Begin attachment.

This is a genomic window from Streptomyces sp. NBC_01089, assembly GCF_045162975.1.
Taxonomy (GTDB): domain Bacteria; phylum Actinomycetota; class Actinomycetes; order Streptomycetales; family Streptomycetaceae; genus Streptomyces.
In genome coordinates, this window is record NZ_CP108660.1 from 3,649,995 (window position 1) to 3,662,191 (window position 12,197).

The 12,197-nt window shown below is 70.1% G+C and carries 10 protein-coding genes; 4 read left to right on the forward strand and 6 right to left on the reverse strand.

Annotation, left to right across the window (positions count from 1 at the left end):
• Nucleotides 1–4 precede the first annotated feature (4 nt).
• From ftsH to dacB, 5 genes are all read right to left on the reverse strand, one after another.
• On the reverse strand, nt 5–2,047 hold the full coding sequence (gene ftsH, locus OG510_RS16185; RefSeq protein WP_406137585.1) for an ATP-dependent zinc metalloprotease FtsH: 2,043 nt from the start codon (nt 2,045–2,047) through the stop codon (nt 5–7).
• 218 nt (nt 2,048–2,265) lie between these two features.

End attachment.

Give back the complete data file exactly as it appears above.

This is a genomic window from Streptomyces sp. NBC_01089, assembly GCF_045162975.1.
Taxonomy (GTDB): domain Bacteria; phylum Actinomycetota; class Actinomycetes; order Streptomycetales; family Streptomycetaceae; genus Streptomyces.
In genome coordinates, this window is record NZ_CP108660.1 from 3,649,995 (window position 1) to 3,662,191 (window position 12,197).

The 12,197-nt window shown below is 70.1% G+C and carries 10 protein-coding genes; 4 read left to right on the forward strand and 6 right to left on the reverse strand.

Annotation, left to right across the window (positions count from 1 at the left end):
• Nucleotides 1–4 precede the first annotated feature (4 nt).
• From ftsH to dacB, 5 genes are all read right to left on the reverse strand, one after another.
• On the reverse strand, nt 5–2,047 hold the full coding sequence (gene ftsH, locus OG510_RS16185; RefSeq protein WP_406137585.1) for an ATP-dependent zinc metalloprotease FtsH: 2,043 nt from the start codon (nt 2,045–2,047) through the stop codon (nt 5–7).
• 218 nt (nt 2,048–2,265) lie between these two features.